• I acknowledge it. I even did in this article. Indoor lighting causes the iPhone's white balance to freak out. Outdoor in natural light, it's fine. I'd agree w/ that statement and I don't think anyone is arguing that point, at least I'm not. Quoting myself from above: "Indoor lighting seems to cause a bit of a yellowish or blueish hue in photos taken with the iPhone 5 while the HTC One again does a better job of handling white balance on its own."
  • What I'm getting from this: the HTC One is a better tool for capturing images while the iPhone can often take better snapshots*. What I mean is, exposure, white balance and focus can be immediately adjusted to significantly change the above examples. The problem with snapshot comparisons is that the non-scientific nature of the test leads to non-scientific results. For an in-the-field, impromptu test, what would better serve the reader is a group of 10 shots of each scene taken with each camera. We don't need them all displayed at once, but having them available to download would show that results can change dramatically from one shot to the next. The problem then for the author is deciding which shot to post as the best example (first shot? best shot? average shot?). *snapshot = no camera adjustments, just point and click.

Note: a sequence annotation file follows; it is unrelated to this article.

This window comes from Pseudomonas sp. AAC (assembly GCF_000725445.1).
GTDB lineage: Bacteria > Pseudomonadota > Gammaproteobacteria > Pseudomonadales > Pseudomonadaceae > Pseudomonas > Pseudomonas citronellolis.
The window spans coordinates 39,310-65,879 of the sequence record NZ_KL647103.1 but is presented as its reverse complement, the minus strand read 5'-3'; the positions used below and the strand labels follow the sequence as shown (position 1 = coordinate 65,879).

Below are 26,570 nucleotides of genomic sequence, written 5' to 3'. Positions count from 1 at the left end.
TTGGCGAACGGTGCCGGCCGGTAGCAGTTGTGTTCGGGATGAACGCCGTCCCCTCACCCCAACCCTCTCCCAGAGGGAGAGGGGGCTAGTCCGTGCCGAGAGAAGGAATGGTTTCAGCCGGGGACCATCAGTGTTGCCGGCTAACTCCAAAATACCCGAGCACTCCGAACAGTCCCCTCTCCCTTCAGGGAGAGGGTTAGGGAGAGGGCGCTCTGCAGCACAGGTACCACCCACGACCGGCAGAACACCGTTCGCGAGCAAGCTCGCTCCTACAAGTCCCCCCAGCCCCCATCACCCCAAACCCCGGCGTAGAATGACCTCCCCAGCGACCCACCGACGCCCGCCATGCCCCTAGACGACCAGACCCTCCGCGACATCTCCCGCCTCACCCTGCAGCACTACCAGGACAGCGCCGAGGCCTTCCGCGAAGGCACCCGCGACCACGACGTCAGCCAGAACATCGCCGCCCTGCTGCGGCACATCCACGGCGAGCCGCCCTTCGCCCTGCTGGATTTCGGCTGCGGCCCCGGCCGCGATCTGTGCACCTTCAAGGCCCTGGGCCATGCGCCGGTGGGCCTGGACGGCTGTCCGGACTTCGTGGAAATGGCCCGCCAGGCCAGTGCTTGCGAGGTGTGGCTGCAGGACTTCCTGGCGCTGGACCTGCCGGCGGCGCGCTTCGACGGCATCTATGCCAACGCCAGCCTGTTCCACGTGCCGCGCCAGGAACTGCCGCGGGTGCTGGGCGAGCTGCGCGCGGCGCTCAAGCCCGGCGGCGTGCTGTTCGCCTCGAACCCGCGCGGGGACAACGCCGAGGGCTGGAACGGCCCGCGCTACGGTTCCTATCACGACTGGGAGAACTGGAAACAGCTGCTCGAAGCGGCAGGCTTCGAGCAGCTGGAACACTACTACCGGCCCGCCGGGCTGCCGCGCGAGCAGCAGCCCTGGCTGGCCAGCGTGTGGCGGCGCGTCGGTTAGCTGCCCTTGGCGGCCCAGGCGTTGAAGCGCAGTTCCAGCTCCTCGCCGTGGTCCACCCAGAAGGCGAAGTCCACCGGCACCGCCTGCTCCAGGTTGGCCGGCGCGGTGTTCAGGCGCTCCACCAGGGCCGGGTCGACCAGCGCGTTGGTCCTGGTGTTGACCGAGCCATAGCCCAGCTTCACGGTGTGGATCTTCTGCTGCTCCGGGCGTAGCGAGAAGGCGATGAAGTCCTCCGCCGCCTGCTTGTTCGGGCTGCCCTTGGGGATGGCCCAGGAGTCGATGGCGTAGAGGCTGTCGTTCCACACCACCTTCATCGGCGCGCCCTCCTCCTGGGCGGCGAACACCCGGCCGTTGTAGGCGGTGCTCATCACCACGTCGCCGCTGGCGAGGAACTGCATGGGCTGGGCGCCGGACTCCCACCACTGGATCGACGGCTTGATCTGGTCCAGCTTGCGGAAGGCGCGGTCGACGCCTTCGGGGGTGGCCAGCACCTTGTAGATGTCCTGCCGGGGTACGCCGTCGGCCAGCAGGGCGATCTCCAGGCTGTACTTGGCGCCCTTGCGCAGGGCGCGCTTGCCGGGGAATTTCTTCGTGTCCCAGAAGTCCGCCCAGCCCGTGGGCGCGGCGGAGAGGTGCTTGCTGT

• This is exactly what I did. For 99.9% of the photos I took, I took only one photo. Only time I took more was when there was a variable enter the shot or the wind blew throwing off the shot. The point is that this is a comparison showing which camera captures the best image in real world use. This was not meant to be scientific, it was meant to represent real world use . People do not take 10 photos of the same thing and choose the best, that's not practical. There were no camera adjustments either, natively in camera with stock settings on both.